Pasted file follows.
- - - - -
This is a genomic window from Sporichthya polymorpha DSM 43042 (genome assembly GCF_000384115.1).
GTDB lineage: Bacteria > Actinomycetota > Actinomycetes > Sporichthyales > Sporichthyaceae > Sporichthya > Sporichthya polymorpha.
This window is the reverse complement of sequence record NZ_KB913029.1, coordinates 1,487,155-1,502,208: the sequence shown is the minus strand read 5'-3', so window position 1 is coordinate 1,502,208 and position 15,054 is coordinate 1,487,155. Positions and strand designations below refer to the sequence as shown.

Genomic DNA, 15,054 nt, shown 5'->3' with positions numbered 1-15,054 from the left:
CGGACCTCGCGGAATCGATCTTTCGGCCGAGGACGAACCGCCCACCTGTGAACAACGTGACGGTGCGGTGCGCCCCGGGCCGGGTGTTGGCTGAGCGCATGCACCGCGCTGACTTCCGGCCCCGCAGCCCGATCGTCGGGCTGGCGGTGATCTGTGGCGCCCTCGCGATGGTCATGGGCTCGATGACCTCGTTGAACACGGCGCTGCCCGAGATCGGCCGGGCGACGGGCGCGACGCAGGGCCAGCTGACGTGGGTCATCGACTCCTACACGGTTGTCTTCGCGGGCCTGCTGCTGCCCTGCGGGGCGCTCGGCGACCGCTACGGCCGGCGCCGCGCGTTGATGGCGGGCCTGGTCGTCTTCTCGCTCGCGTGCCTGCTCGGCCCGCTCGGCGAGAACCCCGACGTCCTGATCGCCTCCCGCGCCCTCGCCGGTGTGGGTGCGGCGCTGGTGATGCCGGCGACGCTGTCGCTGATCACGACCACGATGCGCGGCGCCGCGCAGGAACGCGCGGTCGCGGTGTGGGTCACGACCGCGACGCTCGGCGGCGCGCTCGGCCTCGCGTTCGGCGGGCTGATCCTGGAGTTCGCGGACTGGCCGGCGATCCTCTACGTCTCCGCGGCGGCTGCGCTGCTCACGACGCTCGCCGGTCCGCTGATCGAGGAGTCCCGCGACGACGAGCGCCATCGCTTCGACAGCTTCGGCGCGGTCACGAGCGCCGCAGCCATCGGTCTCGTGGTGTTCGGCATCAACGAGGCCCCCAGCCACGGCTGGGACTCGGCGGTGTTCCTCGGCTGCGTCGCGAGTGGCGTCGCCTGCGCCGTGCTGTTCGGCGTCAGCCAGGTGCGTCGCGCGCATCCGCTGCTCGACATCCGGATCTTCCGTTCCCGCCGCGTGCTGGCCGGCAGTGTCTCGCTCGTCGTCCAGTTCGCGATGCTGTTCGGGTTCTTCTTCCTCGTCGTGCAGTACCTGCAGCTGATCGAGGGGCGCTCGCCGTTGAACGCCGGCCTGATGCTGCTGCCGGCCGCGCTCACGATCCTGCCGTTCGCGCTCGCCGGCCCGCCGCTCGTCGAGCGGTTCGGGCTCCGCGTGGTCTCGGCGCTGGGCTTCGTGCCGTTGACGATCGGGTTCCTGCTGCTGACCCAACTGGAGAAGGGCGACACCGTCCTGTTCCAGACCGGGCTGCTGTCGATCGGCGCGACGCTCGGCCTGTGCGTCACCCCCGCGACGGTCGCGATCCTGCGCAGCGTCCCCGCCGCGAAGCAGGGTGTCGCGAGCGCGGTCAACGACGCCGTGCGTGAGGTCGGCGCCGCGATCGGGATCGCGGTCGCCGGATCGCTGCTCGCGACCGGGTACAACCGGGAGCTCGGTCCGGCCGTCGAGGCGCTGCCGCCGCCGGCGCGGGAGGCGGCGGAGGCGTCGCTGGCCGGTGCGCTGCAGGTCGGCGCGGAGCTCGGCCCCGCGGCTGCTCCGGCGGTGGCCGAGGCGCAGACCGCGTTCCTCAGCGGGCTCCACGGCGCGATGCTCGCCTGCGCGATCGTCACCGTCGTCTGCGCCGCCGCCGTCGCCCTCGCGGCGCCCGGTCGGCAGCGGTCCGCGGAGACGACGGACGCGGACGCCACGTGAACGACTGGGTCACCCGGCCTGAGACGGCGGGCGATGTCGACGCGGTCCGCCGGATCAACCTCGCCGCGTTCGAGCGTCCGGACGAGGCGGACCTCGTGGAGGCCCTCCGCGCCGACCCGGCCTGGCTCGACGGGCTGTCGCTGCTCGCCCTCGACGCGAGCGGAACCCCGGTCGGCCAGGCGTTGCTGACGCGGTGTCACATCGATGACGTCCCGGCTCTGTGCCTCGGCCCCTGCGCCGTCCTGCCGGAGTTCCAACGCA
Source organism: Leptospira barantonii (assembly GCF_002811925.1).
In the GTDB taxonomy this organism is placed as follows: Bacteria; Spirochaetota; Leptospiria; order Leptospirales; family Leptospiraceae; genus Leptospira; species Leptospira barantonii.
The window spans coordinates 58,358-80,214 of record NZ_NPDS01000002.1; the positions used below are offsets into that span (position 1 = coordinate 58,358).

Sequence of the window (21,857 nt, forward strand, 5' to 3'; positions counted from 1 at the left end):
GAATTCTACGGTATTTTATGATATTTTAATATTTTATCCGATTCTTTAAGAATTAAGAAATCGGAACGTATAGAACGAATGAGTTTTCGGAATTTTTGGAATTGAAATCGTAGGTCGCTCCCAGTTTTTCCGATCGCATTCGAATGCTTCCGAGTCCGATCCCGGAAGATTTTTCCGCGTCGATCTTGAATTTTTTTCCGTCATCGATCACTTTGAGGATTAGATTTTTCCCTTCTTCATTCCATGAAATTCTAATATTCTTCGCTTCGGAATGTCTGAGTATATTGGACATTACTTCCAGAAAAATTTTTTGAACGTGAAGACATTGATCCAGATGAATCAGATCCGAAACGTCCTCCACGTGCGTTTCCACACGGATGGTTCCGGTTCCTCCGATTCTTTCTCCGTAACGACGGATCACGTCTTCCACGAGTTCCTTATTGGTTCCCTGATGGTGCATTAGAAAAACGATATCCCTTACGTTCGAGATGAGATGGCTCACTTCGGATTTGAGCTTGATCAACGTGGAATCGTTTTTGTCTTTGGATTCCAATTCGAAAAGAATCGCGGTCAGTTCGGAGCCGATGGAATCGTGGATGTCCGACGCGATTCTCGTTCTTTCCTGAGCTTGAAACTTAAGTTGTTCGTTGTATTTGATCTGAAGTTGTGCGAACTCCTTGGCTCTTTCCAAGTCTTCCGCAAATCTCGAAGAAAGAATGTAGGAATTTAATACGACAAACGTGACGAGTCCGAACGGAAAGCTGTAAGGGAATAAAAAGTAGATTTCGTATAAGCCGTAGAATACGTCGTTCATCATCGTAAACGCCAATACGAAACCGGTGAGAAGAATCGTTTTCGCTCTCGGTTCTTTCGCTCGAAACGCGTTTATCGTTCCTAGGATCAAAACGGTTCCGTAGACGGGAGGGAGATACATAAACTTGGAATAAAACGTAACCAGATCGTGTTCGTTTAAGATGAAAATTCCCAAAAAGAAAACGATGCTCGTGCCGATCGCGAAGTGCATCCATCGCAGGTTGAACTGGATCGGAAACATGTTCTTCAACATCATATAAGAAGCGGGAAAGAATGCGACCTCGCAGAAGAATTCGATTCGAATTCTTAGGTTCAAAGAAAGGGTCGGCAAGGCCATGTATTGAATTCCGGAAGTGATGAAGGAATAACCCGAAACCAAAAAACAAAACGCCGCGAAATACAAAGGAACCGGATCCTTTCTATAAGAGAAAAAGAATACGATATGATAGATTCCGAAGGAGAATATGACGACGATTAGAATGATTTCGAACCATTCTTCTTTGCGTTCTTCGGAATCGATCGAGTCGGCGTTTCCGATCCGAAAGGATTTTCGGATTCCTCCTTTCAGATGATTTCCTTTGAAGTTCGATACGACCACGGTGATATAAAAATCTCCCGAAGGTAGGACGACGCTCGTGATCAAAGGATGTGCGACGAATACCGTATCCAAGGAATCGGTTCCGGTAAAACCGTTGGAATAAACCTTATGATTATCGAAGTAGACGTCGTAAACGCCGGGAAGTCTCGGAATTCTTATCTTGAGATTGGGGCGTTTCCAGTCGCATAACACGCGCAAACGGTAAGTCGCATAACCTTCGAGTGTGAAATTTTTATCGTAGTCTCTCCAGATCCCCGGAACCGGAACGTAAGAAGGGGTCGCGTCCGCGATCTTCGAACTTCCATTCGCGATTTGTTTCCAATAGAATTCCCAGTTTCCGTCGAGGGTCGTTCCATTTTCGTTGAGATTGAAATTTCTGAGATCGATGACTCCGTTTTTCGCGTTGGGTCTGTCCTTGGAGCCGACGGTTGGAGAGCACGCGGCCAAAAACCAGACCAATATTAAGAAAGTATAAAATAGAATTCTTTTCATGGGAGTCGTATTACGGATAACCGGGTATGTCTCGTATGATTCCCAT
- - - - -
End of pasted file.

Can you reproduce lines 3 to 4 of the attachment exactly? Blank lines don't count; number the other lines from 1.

This window is the reverse complement of sequence record NZ_KB913029.1, coordinates 1,487,155-1,502,208: the sequence shown is the minus strand read 5'-3', so window position 1 is coordinate 1,502,208 and position 15,054 is coordinate 1,487,155. Positions and strand designations below refer to the sequence as shown.

Genomic DNA, 15,054 nt, shown 5'->3' with positions numbered 1-15,054 from the left: